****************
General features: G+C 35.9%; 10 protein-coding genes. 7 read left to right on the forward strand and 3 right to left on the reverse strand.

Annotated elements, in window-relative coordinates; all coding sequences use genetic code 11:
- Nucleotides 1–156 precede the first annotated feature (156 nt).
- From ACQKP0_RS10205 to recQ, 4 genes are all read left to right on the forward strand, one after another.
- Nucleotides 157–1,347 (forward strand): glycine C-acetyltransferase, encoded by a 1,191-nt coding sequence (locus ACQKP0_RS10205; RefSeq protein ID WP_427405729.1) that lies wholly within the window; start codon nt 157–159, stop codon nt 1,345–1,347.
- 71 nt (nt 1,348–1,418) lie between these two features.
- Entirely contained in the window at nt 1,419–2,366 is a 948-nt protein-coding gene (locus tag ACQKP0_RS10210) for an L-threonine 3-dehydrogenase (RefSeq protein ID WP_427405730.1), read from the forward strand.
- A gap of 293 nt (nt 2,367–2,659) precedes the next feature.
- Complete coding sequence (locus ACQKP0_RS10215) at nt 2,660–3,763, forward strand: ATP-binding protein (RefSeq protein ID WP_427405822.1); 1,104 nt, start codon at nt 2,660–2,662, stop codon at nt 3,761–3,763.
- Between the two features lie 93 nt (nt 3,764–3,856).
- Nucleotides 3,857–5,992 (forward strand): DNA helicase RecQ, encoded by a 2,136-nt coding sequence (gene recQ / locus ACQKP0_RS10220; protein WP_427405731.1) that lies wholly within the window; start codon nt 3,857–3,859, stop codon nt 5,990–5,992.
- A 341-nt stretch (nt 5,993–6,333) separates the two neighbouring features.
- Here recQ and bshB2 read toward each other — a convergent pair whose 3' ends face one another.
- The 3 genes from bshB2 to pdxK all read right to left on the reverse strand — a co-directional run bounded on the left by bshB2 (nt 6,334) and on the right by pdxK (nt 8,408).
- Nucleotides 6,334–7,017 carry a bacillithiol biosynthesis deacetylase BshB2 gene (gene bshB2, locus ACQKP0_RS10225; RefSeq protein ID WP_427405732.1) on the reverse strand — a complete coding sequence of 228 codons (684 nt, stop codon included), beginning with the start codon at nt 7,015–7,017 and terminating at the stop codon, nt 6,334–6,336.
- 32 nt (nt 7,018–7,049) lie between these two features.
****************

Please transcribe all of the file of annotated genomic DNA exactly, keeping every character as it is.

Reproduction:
General features: G+C 35.9%; 10 protein-coding genes. 7 read left to right on the forward strand and 3 right to left on the reverse strand.

Annotated elements, in window-relative coordinates; all coding sequences use genetic code 11:
- Nucleotides 1–156 precede the first annotated feature (156 nt).
- From ACQKP0_RS10205 to recQ, 4 genes are all read left to right on the forward strand, one after another.
- Nucleotides 157–1,347 (forward strand): glycine C-acetyltransferase, encoded by a 1,191-nt coding sequence (locus ACQKP0_RS10205; RefSeq protein ID WP_427405729.1) that lies wholly within the window; start codon nt 157–159, stop codon nt 1,345–1,347.
- 71 nt (nt 1,348–1,418) lie between these two features.
- Entirely contained in the window at nt 1,419–2,366 is a 948-nt protein-coding gene (locus tag ACQKP0_RS10210) for an L-threonine 3-dehydrogenase (RefSeq protein ID WP_427405730.1), read from the forward strand.
- A gap of 293 nt (nt 2,367–2,659) precedes the next feature.
- Complete coding sequence (locus ACQKP0_RS10215) at nt 2,660–3,763, forward strand: ATP-binding protein (RefSeq protein ID WP_427405822.1); 1,104 nt, start codon at nt 2,660–2,662, stop codon at nt 3,761–3,763.
- Between the two features lie 93 nt (nt 3,764–3,856).
- Nucleotides 3,857–5,992 (forward strand): DNA helicase RecQ, encoded by a 2,136-nt coding sequence (gene recQ / locus ACQKP0_RS10220; protein WP_427405731.1) that lies wholly within the window; start codon nt 3,857–3,859, stop codon nt 5,990–5,992.
- A 341-nt stretch (nt 5,993–6,333) separates the two neighbouring features.
- Here recQ and bshB2 read toward each other — a convergent pair whose 3' ends face one another.
- The 3 genes from bshB2 to pdxK all read right to left on the reverse strand — a co-directional run bounded on the left by bshB2 (nt 6,334) and on the right by pdxK (nt 8,408).
- Nucleotides 6,334–7,017 carry a bacillithiol biosynthesis deacetylase BshB2 gene (gene bshB2, locus ACQKP0_RS10225; RefSeq protein ID WP_427405732.1) on the reverse strand — a complete coding sequence of 228 codons (684 nt, stop codon included), beginning with the start codon at nt 7,015–7,017 and terminating at the stop codon, nt 6,334–6,336.
- 32 nt (nt 7,018–7,049) lie between these two features.